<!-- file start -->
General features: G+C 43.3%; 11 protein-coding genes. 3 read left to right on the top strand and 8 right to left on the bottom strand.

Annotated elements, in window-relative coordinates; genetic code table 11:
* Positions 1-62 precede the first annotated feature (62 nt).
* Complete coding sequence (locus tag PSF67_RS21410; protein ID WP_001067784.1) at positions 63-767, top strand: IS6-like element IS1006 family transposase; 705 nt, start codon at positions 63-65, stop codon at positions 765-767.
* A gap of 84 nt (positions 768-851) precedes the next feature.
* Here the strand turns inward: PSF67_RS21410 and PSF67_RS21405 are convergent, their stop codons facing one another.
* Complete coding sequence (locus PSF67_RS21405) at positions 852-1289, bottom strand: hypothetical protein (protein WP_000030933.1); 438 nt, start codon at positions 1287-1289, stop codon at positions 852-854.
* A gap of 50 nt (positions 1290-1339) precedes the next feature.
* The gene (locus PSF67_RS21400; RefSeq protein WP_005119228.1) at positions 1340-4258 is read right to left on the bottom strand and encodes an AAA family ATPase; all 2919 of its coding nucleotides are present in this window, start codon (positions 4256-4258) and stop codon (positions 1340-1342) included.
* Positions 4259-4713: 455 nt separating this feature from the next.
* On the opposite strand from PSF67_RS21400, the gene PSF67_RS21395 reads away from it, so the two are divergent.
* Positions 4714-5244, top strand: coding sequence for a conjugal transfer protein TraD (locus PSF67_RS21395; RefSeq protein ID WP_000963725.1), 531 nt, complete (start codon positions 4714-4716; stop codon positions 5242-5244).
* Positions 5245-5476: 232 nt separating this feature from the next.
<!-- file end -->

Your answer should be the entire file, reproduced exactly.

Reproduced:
General features: G+C 43.3%; 11 protein-coding genes. 3 read left to right on the top strand and 8 right to left on the bottom strand.

Annotated elements, in window-relative coordinates; genetic code table 11:
* Positions 1-62 precede the first annotated feature (62 nt).
* Complete coding sequence (locus tag PSF67_RS21410; protein ID WP_001067784.1) at positions 63-767, top strand: IS6-like element IS1006 family transposase; 705 nt, start codon at positions 63-65, stop codon at positions 765-767.
* A gap of 84 nt (positions 768-851) precedes the next feature.
* Here the strand turns inward: PSF67_RS21410 and PSF67_RS21405 are convergent, their stop codons facing one another.
* Complete coding sequence (locus PSF67_RS21405) at positions 852-1289, bottom strand: hypothetical protein (protein WP_000030933.1); 438 nt, start codon at positions 1287-1289, stop codon at positions 852-854.
* A gap of 50 nt (positions 1290-1339) precedes the next feature.
* The gene (locus PSF67_RS21400; RefSeq protein WP_005119228.1) at positions 1340-4258 is read right to left on the bottom strand and encodes an AAA family ATPase; all 2919 of its coding nucleotides are present in this window, start codon (positions 4256-4258) and stop codon (positions 1340-1342) included.
* Positions 4259-4713: 455 nt separating this feature from the next.
* On the opposite strand from PSF67_RS21400, the gene PSF67_RS21395 reads away from it, so the two are divergent.
* Positions 4714-5244, top strand: coding sequence for a conjugal transfer protein TraD (locus PSF67_RS21395; RefSeq protein ID WP_000963725.1), 531 nt, complete (start codon positions 4714-4716; stop codon positions 5242-5244).
* Positions 5245-5476: 232 nt separating this feature from the next.